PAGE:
This week, we write about the Restaurant Revitalization Fund, which is part of the larger American Rescue Plan Act of 2021. More than 100,000 restaurants across the nation received an average of $283,000 in the first several months of the fund’s existence. Depending upon their circumstances, restaurants were eligible for up to $5 million to cover their pandemic-related revenue losses. Pacifica restaurants benefited from the federal government program, too, and their grants are a matter of public record.

Let’s start with this: Restaurants in virtually every community are crucial meeting places for families. They are where business is conducted. They are sources of pride as civic boosters proclaim this one has the best burrito, that one the best barbecue. They quite literally sustain us. But, as we know, the industry was among the hardest hit by the pandemic and the accompanying regulations that proved necessary to keep us alive.

Last year, 12.5 million Americans were employed by restaurants, according to the National Restaurant Association. While that is an enormous workforce, the association reports that it’s down about a quarter from what would be expected if not for the pandemic. The industry trade group says that 110,000 restaurants have closed permanently. Lest you think we’re talking primarily about fast-food chains and large corporate restaurants, the trade group says 9 in 10 restaurants employ fewer than 50 people.

Mom-and-pop restaurants that provide the flavor of our community were perhaps uniquely at risk during the COVID-19 crisis. Rules for dining outside of our homes have shifted repeatedly. There is added expense for personal protective equipment and outdoor infrastructure. To say nothing of the challenge finding workers. Many are understandably afraid to interact with the public and others were comfortably accommodated by a boost in unemployment benefits.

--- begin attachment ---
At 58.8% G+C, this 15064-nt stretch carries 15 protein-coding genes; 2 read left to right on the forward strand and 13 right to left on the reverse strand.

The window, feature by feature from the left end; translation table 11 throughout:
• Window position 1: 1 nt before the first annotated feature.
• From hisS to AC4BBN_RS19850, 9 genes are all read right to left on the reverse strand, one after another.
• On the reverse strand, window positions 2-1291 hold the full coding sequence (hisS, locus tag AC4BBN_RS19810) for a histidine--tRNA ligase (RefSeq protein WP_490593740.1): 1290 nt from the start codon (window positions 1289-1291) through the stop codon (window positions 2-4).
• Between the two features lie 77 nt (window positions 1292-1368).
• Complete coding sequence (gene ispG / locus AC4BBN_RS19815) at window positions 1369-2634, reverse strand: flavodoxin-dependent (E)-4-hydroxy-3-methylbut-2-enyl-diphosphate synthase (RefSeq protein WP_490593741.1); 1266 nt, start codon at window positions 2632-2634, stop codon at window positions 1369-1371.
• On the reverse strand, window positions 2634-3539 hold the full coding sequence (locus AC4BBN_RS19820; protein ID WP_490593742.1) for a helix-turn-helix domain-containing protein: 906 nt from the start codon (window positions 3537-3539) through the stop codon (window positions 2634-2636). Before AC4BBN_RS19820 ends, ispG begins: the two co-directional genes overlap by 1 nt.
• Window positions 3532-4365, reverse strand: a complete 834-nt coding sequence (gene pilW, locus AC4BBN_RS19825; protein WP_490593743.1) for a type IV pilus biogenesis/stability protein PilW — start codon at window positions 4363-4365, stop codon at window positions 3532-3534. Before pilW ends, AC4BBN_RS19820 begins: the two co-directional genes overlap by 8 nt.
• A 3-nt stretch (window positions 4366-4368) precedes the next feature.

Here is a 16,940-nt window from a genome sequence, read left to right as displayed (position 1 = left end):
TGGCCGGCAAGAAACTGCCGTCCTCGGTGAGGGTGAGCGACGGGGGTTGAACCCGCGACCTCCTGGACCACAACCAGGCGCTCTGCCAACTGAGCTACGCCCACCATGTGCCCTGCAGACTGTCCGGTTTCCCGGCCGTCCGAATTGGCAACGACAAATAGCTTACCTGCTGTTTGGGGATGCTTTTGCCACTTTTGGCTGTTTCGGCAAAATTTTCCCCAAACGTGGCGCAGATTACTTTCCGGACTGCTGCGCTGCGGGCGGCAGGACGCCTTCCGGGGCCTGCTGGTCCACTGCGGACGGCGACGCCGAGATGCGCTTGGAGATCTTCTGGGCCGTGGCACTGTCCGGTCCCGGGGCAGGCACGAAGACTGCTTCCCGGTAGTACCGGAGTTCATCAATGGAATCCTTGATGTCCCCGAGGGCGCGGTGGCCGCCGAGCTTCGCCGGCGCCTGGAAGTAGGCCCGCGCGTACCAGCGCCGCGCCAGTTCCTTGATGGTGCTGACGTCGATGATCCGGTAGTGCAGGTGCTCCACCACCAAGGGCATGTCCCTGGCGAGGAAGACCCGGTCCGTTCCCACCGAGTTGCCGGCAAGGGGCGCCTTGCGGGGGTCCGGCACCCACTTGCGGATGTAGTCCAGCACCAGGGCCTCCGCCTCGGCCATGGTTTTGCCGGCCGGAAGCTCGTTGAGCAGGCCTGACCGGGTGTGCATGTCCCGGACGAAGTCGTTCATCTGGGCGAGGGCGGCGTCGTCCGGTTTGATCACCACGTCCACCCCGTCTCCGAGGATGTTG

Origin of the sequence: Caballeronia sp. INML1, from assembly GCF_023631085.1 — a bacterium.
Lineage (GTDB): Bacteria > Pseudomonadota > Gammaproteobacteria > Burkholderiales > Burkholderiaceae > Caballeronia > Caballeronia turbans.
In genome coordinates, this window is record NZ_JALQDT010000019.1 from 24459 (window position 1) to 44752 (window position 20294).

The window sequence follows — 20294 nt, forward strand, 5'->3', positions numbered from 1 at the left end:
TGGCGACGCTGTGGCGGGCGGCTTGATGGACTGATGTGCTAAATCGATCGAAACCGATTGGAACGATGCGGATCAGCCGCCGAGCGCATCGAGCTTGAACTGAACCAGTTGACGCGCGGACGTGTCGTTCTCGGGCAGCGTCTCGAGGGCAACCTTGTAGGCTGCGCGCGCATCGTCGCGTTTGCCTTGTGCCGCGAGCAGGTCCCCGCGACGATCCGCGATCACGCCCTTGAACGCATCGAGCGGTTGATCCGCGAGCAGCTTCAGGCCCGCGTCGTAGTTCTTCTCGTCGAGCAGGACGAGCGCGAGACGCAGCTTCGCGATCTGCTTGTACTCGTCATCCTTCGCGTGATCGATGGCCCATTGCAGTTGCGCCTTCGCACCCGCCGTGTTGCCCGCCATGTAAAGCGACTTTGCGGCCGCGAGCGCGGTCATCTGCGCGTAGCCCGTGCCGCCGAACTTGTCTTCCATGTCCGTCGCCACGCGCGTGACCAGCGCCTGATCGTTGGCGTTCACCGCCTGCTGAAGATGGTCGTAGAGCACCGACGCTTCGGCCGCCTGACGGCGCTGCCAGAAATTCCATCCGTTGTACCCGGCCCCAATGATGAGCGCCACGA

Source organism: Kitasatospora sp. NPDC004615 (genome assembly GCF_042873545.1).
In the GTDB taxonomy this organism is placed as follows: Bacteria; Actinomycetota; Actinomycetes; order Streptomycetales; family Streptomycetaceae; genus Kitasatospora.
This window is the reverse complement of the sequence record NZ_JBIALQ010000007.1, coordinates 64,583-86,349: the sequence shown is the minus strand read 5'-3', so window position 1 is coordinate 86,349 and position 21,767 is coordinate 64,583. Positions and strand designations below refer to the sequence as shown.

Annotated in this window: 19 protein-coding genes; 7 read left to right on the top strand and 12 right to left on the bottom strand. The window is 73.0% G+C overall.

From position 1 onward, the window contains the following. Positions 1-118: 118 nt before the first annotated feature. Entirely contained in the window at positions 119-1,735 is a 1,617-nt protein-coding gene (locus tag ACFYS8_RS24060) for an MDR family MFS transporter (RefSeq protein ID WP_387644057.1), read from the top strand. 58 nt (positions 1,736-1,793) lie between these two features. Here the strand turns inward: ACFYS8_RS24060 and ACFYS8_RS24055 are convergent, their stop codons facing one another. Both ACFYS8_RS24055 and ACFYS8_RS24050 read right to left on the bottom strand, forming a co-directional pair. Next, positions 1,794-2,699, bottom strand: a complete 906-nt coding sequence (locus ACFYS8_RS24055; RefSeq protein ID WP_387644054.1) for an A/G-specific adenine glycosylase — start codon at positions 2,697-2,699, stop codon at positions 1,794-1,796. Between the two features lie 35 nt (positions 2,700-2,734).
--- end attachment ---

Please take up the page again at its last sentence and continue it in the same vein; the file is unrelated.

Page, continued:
Meanwhile, the bills still arrived in the mail. There was no postponement of property tax bills or rent payments for restaurant owners. Employees still had to be paid. And the cost of many raw ingredients shot through the roof.

As a result of all that, the government help thus far has not been enough. There are currently two bills pending in Washington that could revitalize the revitalization fund, and we’re hoping lawmakers from both side of the aisle will figuratively find a seat at our collective table and carve off a little bit more to feed a restaurant industry starving for aid.

Programs like the Restaurant Revitalization Fund and the Payroll Protection Program have been a lifeline. So, in writing about them here, we do not mean to embarrass local businesses or suggest in any way that they are unduly benefiting from government largess. To the contrary: This is government spending that is making a real difference in our communities, that is ensuring continued employment and giving customers — in other words, the rest of us — hope.

Kudos to the local restaurant owners who worked through the application process and used the money to continue to operate. And thank you to the men and women who continue to work at our local restaurants at considerable risk to themselves and their families. Stay safe and we hope you keep cooking.

— Clay Lambert

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